whose amplitude is

in the *x*, *y*, and *z* directions, respectively. Specifically, the *z*-component of the fluctuation velocity vector is uniform along *z*. This component will not be carried any further in the analysis, since it is transmitted unaltered through the shock because of the conservation of tangential momentum. Note also that (27) and (29) are related by the definition of the vorticity $\omega 1=k\xd7v1$. Furthermore, the velocity field (29)–(30) is one that satisfies the incompressibility relation $k\xb7v1=0$. Finally, implicit in the definitions given above is that the incident vorticity wave is inviscid, or equivalently, that the pre-shock Reynolds number of the fluctuation, $2\pi |v1|/(k\nu 1)$, is infinitely large.

To illustrate the analysis, a particular form of the pre-shock vorticity fluctuation corresponding to the inviscid Taylor**–**Green vortex

is employed in the numerical results highlighted below, with $\omega x,1=\omega y,1=0$. The corresponding streamwise and transverse components of the velocity fluctuations in the pre-shock gas are given by

respectively. In this formulation, $\epsilon u$ is the amplitude of the pre-shock streamwise velocity fluctuations

with $\u03f5u\u226a1$ in the linear theory.

### C. Linearized formulation of the interaction problem

In this linear theory, the vorticity and the streamwise and transverse velocity components in the post-shock gas reference frame are expanded to first order in $\epsilon u$ as

respectively, with $\omega \xaf,\u2009u\xaf$, and $v\xaf$ being the corresponding dimensionless fluctuations. The post-shock pressure and density can be similarly expressed as

with $p\xaf$ and $\rho \xaf$ being the dimensionless fluctuations of pressure and density, respectively. The brackets indicate time-averaged quantities, which are given by the solution obtained in Sec. II. In this way, all fluctuations are defined to have a zero time average.

Assuming that the Reynolds number of the post-shock fluctuations is infinitely large, the expansions (34) and (35) can be employed in writing the linearized Euler conservation equations of mass, streamwise momentum, transverse momentum, and energy as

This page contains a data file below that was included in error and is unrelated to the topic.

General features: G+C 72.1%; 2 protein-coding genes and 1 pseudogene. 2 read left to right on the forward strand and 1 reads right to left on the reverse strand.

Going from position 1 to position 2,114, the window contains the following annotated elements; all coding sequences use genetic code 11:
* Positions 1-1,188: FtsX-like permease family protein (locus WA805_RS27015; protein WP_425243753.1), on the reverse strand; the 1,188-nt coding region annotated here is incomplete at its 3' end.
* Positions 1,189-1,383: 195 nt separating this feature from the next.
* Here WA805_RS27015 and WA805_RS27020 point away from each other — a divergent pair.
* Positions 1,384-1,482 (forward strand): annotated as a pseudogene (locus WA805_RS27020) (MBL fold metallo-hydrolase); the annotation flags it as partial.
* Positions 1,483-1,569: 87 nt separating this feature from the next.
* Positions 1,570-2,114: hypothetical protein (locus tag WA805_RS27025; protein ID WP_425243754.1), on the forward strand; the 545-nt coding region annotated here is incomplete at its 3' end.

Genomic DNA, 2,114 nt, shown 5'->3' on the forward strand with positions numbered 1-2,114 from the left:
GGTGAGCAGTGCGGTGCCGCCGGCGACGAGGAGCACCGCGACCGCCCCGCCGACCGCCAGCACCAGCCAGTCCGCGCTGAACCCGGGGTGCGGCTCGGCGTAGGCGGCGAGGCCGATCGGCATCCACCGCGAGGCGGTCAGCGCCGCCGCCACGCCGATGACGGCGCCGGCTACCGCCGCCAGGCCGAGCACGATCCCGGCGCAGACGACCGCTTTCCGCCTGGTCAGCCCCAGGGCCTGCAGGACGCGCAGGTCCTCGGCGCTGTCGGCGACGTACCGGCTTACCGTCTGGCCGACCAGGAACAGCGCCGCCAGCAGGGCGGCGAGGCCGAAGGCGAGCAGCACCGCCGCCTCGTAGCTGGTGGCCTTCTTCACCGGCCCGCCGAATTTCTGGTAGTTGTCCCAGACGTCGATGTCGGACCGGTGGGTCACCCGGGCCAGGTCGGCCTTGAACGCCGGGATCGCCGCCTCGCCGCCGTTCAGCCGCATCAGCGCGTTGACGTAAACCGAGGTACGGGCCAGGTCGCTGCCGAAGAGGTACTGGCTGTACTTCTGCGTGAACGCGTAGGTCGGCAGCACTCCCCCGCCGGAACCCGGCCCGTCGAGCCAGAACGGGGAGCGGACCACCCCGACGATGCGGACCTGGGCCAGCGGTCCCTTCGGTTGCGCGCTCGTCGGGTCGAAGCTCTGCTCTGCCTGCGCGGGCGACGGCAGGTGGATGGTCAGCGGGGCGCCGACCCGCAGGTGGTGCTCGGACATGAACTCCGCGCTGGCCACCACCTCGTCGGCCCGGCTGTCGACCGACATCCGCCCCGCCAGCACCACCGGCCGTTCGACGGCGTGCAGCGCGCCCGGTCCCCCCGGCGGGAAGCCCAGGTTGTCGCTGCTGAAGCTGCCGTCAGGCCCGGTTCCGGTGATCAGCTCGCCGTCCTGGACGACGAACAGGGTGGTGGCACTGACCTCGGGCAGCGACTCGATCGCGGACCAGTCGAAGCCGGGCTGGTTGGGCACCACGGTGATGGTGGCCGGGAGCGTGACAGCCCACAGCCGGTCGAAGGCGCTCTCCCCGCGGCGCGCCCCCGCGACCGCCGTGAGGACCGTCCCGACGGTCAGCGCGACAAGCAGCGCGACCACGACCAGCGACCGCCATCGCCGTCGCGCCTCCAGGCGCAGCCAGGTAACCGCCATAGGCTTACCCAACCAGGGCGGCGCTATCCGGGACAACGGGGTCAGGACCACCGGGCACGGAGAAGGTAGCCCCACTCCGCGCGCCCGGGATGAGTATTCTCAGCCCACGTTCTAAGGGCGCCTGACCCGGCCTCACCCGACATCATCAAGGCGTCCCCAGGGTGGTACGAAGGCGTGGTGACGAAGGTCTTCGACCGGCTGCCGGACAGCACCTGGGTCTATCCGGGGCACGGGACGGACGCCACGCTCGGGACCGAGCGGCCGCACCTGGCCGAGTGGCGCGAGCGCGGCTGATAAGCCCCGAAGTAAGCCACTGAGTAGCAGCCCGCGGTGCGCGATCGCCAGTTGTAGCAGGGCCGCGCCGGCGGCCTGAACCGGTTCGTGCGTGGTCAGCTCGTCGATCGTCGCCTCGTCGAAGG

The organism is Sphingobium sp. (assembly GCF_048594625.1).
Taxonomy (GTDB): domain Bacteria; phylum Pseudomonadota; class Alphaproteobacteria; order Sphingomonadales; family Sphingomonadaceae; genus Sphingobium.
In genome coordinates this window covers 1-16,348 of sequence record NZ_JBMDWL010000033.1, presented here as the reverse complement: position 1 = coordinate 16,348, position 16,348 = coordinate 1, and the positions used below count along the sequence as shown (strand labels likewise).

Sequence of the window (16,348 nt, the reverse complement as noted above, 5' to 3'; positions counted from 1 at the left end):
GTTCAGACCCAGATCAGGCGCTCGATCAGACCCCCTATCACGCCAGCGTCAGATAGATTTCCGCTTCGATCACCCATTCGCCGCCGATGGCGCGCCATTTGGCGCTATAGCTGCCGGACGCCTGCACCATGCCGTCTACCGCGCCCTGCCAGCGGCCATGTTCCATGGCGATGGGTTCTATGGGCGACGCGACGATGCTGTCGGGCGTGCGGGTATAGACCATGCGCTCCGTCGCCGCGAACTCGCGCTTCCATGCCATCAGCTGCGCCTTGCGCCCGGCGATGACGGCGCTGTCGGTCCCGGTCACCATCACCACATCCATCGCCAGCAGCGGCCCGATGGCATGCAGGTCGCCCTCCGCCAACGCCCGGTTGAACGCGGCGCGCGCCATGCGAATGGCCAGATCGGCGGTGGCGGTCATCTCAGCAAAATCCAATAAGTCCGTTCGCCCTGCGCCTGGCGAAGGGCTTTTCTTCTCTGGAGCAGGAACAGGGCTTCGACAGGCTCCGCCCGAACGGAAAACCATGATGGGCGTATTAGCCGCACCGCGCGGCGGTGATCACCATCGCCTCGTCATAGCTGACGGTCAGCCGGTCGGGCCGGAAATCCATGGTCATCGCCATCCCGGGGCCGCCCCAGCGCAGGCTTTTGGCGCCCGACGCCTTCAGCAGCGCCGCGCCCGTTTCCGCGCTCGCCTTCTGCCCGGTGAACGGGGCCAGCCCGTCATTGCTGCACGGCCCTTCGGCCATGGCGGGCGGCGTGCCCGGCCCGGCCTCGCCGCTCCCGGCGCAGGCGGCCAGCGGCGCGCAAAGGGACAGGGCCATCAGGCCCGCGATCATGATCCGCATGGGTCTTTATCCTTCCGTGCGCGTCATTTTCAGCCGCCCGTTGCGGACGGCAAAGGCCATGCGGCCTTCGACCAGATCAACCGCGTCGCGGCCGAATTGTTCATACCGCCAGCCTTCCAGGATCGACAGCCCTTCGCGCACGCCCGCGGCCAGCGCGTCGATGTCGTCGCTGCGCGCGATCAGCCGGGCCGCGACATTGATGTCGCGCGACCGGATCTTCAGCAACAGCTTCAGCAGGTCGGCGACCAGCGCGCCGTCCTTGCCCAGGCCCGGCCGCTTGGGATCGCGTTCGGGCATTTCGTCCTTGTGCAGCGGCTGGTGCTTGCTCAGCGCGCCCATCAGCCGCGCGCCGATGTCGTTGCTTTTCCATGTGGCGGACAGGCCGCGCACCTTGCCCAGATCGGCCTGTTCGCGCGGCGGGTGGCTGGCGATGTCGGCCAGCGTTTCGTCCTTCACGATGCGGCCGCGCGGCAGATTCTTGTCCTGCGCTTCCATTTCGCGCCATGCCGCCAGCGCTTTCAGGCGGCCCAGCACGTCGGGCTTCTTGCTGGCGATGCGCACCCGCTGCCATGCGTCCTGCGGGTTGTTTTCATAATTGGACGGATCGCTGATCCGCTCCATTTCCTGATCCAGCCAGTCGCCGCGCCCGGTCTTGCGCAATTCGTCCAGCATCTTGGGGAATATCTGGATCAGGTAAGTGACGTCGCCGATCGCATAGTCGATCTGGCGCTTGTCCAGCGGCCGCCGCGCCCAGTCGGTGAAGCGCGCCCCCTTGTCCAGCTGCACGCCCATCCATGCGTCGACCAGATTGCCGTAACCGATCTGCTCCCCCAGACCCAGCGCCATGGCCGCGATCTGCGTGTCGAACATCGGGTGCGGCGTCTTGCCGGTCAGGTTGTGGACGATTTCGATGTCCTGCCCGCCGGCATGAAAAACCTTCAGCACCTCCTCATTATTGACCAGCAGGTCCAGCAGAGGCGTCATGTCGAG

in the reference frame moving with the post-shock gas. In this notation, the space and time coordinates have been non-dimensionalized as

The linearized Euler equations (36) can be combined into a single, two-dimensional periodically symmetric wave equation

for the post-shock pressure fluctuations. Equation (38) is integrated for $\tau \u22650$ within the spatiotemporal domain bounded by the leading reflected sonic wave traveling upstream, $x\xafc=\u2212\tau $, and the shock front moving downstream $x\xafc=M2\tau $, with $M2=\u27e8u2\u27e9/\u27e8c2\u27e9$.

In the integration of (38), the boundary condition far downstream of the shock is provided by the isolated-shock assumption, whereby the effect of the acoustic waves reaching the shock front from behind is neglected. The boundary condition at the shock front is obtained from the linearized Rankine**–**Hugoniot jump conditions assuming that (a) the thickness of the thermochemical non-equilibrium region $\u2113T$ is much smaller than the inverse of the transverse wavenumber $ky\u22121$; and (b) the displacement of the shock $\xi s=\xi s(y,t)$ from its mean, flat shape (see Fig. 1) is much smaller than $ky\u22121$. In these limits, at any transverse coordinate $y\xaf$, the Rayleigh**–**Hugoniot jump conditions can be applied at the mean shock front location $x\xafc=M2\tau $ and can be linearized about the mean thermochemical-equilibrium post-shock gas state $P,\u2009R,\u2009T,\u2009M2$, and *α* calculated in Sec. II, thereby yielding

In (39), $\xi \xafs=ky\xi s/\epsilon u$ is the dimensionless shock displacement, whereas $p\xafs,\u2009\rho \xafs,\u2009u\xafs$, and $v\xafs$ are, respectively, the dimensionless fluctuations of pressure, density, streamwise velocity, and transverse velocity immediately downstream of the shock front, where thermochemical equilibrium is reached in the limit $ky\u2113T\u226a1$. In these relations, $u\xaf1=u1/(\epsilon u\u27e8c2\u27e9)$ and $v\xaf1=v1/(\epsilon u\u27e8c2\u27e9)$ are the normalized components of the pre-shock velocity field (29) engendered by the incident wave described in Sec. III B. Note that, at the turning point of the Hugoniot curve (Γ = 0), the compression of the gas exerted by the shock is isochoric in the near field and therefore leads to vanishing density fluctuations immediately downstream of the shock, as prescribed by the linearized jump condition (39d).